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The Relative Rigidity of Monopoly Pricing

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  • Julio Rotemberg
  • Garth Saloner

Abstract

This paper seeks to explain why monopolies keep their nominal prices constant for longer periods than do tight oligopolies. We provide two possible explanations. The first is based on the presence of a small fixed cost of changing prices. The second, on small costs of discovering the optimal price. The incentive to change price for duopolists producing differentiated products exceeds that of a single monopolistic firm which produced the same tange of products as the duopoly.
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Suggested Citation

  • Julio Rotemberg & Garth Saloner, 1986. "The Relative Rigidity of Monopoly Pricing," Working papers 414, Massachusetts Institute of Technology (MIT), Department of Economics.
  • Handle: RePEc:mit:worpap:414
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    References listed on IDEAS

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    1. George A. Akerlof & Janet L. Yellen, 1985. "A Near-Rational Model of the Business Cycle, with Wage and Price Inertia," The Quarterly Journal of Economics, Oxford University Press, vol. 100(Supplemen), pages 823-838.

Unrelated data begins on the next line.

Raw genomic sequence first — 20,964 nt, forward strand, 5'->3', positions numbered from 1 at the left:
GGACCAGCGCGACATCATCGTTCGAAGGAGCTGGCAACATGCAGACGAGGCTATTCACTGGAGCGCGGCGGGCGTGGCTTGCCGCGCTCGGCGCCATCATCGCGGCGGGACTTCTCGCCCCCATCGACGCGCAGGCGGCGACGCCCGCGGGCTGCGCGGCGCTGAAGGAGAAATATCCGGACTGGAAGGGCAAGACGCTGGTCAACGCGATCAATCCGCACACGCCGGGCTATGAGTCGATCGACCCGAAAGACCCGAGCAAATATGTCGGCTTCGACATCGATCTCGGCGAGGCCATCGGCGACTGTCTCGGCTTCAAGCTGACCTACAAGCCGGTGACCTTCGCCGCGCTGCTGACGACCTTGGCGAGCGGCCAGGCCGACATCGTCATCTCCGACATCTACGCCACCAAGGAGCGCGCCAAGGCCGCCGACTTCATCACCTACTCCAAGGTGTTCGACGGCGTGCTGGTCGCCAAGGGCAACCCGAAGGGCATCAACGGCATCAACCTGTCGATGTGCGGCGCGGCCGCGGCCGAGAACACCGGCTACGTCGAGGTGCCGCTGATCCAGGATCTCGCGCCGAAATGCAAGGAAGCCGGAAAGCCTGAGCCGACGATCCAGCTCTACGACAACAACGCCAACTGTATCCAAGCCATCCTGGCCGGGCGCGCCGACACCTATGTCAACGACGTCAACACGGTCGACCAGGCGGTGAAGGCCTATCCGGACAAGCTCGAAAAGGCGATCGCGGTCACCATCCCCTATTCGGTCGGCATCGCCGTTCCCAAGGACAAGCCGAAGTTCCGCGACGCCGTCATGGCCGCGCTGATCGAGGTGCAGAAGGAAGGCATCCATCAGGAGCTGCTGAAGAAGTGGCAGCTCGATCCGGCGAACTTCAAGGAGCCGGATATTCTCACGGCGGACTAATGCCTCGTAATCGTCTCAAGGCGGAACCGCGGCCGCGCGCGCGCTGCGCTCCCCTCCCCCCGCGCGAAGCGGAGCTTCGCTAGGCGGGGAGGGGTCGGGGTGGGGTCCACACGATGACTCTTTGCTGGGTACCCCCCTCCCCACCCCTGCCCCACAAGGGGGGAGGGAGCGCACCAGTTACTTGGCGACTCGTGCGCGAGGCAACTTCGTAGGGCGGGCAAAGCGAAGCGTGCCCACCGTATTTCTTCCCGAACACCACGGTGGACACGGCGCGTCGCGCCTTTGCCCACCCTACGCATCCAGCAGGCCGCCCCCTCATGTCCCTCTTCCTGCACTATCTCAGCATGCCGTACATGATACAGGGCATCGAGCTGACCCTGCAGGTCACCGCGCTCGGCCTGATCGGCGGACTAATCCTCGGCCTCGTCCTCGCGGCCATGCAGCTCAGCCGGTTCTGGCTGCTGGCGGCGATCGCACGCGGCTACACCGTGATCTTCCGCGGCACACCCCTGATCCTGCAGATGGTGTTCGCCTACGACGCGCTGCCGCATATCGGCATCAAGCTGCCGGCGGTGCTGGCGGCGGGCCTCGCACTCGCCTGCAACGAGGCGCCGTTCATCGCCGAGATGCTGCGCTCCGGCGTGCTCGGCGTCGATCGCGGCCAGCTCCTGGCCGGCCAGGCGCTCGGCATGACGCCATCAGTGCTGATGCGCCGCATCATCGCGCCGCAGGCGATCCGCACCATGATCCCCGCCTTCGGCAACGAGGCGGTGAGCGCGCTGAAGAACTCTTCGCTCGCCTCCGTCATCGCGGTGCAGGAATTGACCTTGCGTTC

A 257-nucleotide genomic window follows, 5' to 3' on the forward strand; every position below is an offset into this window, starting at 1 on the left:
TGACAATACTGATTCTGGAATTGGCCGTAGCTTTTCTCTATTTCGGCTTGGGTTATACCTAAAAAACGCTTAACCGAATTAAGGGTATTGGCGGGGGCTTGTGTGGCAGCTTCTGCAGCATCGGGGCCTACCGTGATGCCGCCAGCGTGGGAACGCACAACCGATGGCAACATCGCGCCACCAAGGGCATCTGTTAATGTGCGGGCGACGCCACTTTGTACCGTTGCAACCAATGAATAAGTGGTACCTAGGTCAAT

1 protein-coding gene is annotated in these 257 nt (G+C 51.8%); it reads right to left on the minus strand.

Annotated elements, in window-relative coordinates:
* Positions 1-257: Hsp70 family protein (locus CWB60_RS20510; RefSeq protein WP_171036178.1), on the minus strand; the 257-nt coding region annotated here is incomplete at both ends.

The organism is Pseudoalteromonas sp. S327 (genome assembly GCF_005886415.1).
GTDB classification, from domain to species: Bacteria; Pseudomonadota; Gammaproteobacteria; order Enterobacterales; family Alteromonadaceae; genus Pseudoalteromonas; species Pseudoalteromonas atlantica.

2. Olivier J. Blanchard & Nobuhiro Kiyotaki, 1985. "Monopolistic Competition, Aggregate Demand Externalities and Real Effects of Nominal Money," NBER Working Papers 1770, National Bureau of Economic Research, Inc.
    3. Rotemberg, Julio J, 1982. "Sticky Prices in the United States," Journal of Political Economy, University of Chicago Press, vol. 90(6), pages 1187-1211, December.
    4. Olivier J. Blanchard & Nobuhiro Kiyotaki, 1985. "Monopolistic Competition, Aggregate Externalities and real Effects of Nominal Money," Working papers 401, Massachusetts Institute of Technology (MIT), Department of Economics.
    5. Carlton, Dennis W, 1986. "The Rigidity of Prices," American Economic Review, American Economic Association, vol. 76(4), pages 637-658, September.
    6. Eytan Sheshinski & Yoram Weiss, 1977. "Inflation and Costs of Price Adjustment," Review of Economic Studies, Oxford University Press, vol. 44(2), pages 287-303.
    7. Simon, Julian L, 1969. "A Further Test of the Kinky Oligopoly Demand Curve," American Economic Review, American Economic Association, vol. 59(5), pages 971-975, December.
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